The history of the city is available to PCs from various sources. The Temple of Verena holds numerous works in its library on local history, including the ‘Annals Verena’ a comprehensive summary of local events going back to the sketchy early period of the town. Other cults also hold information on their own history within the town, although this is likely to show considerable bias. More recent history can be uncovered from deeds and legal documents held in the Rathaus, as well as in the journals of private individuals. Local folklore and songs often contain information that is not available from formal written sources, and players can learn much about the region from listening to tales told in inns and the city’s squares.
Refer to the timeline of major events for a chronological summary.
The year is 2512. Thousands of travellers come through town over the year on their way to and from Talabheim, Middenheim and beyond. The city is on the main pilgrimage route from the eastern Empire to Middenheim, and Ulricans passing through will stop at the Temple of Ulric to see the Shard of Blitzbeil and pause on their journey. The population of the city (according to official sources) is over 3500 tax paying citizens, all living inside the walls. We realise that what this figure represents is a subject of heated debate amongst Imperial statisticians, and will clarify the matter by saying that the Council can confirm beyond doubt that the city is larger than Delberz and smaller than Salzenmund. There is a small community of dwarfs and a number of halfling families amongst the population, but elves are a rare and slightly disquieting sight.
Bergsburg in 2512 is a curious mix of religious tourist attraction, trade centre, coach stop and base camp for gold seekers. It is these diverse influences that made Bergsburg grow to the size it is. Unsurprisingly, the religious driving force in town is Shallya, and her influence is felt at many levels of city life – including the Council of Five. Temples to the other major cults in the Empire are also present, but their political influence is as muted as that of the local nobility. As such, political intrigue and religious conflict is reduced and concealed in Bergsburg – something which is reinforced by the reasonable standard of living within the city.
The City Watch is well-trained and orderly, which enables them to keep the rowdier and itinerant elements under control. They are renowned for their diplomacy, and several local jokes revolve around the Bergsburg watchman who is annoyingly reasonable. Disputes between pilgrims and prospectors are fairly common, but rarely escalate to violence.
The city´s most prominent features are the castle above the falls and the Temple of Shallya. Both can be found at the northern end of Bergsburg, where the giant waterfall comes down from the plateau. The Drakwasser flows through the city and is traversed by two bridges – Rolandsbrucke and St. Skulda’s Bridge. The more prosperous districts of the city are located in the north, with residences and businesses becoming progressively more downmarket as one moves south.
A small tradetown and caravanserai is located outside the Temple of Shallya alongside the road to Middenheim. It is here that traders meet and leave their larger coaches and goods. Outside the city along the western wall of the Temple of Shallya is a conglomeration of small shanties, where the desperate and insane stay, hoping for salvation from the goddess and her priesthood.
Bergsburg handles waste (both human and otherwise) in a peculiar way. This stems from the Drakwasser river being considered especially holy to Shallya, due to the miraculous healing powers of the falls. Therefore, the Council - encouraged by the very influential Shallyan clergy - has ruled that no waste shall be dumped in the river, and offenders shall be punished with a fine of 1 GC or half a day in the stocks. Of course, this law is not always followed, but the Watch tries to upheld it in the richer districts, i.e., north of Der Klein Dampf, and north east of Adelstrasse, and now and then use it elsewhere as a way to get at people they dislike. Since then, all the better houses in Bergsburg has installed latrines, and the business of the latrine cleaner has boomed.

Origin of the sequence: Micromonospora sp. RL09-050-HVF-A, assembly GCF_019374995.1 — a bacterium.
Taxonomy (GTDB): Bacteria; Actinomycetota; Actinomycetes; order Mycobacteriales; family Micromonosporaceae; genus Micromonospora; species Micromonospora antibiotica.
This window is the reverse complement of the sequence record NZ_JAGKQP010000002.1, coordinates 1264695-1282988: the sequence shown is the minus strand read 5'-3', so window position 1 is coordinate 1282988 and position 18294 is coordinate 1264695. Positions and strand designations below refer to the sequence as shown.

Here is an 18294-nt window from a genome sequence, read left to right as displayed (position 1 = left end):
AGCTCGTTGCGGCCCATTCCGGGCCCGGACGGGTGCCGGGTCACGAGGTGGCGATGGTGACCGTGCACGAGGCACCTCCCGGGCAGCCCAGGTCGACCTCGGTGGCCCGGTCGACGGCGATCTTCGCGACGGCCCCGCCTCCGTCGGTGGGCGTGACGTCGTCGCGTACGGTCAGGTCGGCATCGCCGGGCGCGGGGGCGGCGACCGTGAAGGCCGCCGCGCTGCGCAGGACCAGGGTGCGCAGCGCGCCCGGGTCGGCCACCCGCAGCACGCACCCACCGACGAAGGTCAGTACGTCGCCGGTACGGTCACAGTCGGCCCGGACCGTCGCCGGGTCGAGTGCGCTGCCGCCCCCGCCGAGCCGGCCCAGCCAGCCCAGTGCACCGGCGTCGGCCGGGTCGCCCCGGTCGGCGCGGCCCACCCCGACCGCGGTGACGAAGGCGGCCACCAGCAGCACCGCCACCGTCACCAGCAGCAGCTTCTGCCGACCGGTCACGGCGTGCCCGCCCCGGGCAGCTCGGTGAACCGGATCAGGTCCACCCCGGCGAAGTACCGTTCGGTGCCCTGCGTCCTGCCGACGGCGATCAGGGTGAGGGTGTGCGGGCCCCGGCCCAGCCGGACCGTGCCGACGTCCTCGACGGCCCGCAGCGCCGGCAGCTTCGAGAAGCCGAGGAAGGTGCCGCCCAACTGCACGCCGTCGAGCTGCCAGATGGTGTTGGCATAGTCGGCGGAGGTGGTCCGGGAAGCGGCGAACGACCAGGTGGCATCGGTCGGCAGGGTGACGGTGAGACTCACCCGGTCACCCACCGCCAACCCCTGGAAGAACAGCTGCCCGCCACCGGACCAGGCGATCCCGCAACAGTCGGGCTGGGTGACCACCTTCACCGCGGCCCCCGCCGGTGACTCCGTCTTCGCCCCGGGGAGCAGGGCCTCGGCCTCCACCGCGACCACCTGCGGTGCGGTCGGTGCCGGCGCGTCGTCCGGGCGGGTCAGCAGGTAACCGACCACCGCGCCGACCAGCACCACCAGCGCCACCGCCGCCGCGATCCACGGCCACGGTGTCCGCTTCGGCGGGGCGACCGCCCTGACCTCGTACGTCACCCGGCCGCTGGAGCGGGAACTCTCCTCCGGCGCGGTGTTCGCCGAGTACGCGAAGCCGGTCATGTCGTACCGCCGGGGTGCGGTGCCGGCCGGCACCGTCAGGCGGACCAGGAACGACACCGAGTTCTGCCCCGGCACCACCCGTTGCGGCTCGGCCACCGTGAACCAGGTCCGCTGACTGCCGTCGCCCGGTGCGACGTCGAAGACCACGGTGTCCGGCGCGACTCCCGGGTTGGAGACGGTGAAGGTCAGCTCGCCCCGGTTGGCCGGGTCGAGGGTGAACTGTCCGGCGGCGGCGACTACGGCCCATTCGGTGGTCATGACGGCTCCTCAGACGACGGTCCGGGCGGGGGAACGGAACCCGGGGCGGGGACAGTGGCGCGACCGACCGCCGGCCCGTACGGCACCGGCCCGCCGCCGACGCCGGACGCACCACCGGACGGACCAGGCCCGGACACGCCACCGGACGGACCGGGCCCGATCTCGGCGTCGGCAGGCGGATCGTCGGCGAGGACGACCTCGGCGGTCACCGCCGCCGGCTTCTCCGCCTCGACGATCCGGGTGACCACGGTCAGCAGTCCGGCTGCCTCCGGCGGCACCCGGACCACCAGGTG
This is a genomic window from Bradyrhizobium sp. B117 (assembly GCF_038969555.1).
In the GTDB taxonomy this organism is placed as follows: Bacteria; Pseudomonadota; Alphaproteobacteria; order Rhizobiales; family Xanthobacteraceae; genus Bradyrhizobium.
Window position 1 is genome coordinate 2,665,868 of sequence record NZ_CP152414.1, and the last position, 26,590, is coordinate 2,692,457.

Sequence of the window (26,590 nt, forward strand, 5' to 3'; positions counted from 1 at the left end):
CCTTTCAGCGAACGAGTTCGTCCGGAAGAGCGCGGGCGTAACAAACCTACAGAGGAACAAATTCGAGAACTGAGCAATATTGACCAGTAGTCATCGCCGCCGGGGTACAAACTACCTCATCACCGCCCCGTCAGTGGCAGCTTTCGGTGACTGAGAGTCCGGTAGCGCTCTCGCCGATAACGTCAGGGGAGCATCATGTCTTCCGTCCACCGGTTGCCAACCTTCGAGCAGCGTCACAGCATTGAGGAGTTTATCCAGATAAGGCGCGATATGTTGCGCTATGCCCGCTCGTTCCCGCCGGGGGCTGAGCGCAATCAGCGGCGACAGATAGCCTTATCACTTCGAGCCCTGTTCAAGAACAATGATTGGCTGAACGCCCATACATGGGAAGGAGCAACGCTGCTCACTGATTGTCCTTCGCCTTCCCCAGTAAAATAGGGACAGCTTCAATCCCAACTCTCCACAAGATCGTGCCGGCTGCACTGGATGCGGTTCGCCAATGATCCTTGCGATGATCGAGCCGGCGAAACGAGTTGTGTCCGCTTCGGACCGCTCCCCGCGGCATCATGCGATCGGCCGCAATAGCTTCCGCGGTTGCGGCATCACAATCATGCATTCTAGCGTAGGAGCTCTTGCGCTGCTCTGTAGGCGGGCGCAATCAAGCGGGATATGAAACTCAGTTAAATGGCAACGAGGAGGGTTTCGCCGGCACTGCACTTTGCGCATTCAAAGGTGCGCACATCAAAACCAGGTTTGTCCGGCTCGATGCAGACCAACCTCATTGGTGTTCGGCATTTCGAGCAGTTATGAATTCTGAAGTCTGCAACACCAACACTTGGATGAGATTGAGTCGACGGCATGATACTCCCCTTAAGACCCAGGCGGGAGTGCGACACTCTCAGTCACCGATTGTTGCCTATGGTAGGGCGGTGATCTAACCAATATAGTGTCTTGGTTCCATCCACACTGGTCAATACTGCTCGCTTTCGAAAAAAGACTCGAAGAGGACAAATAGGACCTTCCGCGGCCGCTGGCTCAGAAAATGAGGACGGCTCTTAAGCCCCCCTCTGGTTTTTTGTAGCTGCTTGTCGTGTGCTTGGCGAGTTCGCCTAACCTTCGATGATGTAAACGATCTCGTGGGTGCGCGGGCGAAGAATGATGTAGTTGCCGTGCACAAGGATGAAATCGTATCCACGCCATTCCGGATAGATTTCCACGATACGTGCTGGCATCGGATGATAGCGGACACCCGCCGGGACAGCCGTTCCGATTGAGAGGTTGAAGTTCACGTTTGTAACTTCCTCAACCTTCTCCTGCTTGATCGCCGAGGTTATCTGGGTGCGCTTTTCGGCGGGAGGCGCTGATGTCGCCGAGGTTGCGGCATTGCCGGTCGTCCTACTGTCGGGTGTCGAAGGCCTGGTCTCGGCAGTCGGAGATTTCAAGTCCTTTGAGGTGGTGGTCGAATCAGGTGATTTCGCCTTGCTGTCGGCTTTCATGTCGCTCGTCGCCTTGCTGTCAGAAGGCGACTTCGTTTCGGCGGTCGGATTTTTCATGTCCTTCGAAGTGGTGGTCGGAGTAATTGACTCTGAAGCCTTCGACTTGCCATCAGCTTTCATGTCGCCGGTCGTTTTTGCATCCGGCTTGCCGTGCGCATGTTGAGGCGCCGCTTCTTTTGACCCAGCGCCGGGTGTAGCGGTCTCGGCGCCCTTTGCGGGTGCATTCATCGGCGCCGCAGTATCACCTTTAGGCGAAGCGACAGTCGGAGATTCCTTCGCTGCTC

The Council of Five
The ruling body of the city consists of five men and women, the so-called Council of Five. Traditionally, the representatives are selected by those that they represent, with one place on the council being hereditary: the position held by the Barony. This will be the heir of the ruling Baron of Hochland, unless he or she is not of reasonable age, in which case the Baron will take the place himself. Currently, the council consists of:
- Lady Simone von Tussen-Hochen, the Baroness´ daughter.
- Ruprecht Gutgenug , Lord Mayor of Bergsburg
- Bianka Morgentau, the High Priestess of the Temple of Shallya´s Falls
- Erasmus Vogel, Head of the Bergsburg Guilds (by tradition the Grand Magister of the Wizard's Guild)
- Fautus Asprill, Captain of the City Watch
The remaining members are selected by their peers - e.g. Erasmus Vogel was elected by the masters of the city's chartered guilds. However, in practice some families have kept a seat on the council for generations. The populace rarely raise any objections to this nepotism, as long as the city remains relatively peaceful and prosperous. On the rare occasions when no heir has been available to fill a position, a new member has been found with no problems, integrating into the Council of Five almost immediately. Some say that the Council has never disagreed on anything major, and that the harmony of the group is the secret of Bergsburg's well-being. However, no outsider is privy the council's deliberations, and this seems to be little more than fanciful speculation. Within the meeting room in the Rathaus, although voices are never raised, there is occasional dissent.
That said, since the inauguration of the Council of Five by Roland von Hochen the citizens have adopted certain superstitions about their rulers. Many believe that if the Council was dissolved, either voluntarily or by force, the city will be plunged into choas. Even the departure of one of the council from the city is seen as a sign of bad fortune.
The Council has the power to raise taxes. These are described along with Imperial and Baronial taxes in the tax file.
* Count Tavel von Brunckhorst appears courtesy of the Talabheim project from Warpstone magazine
**Doktor Hubertus von Bora appears courtesy of Tim Eccles. You can find out more about him in the A Private War scenario and sourcebook, for more information visit Tim's webpage.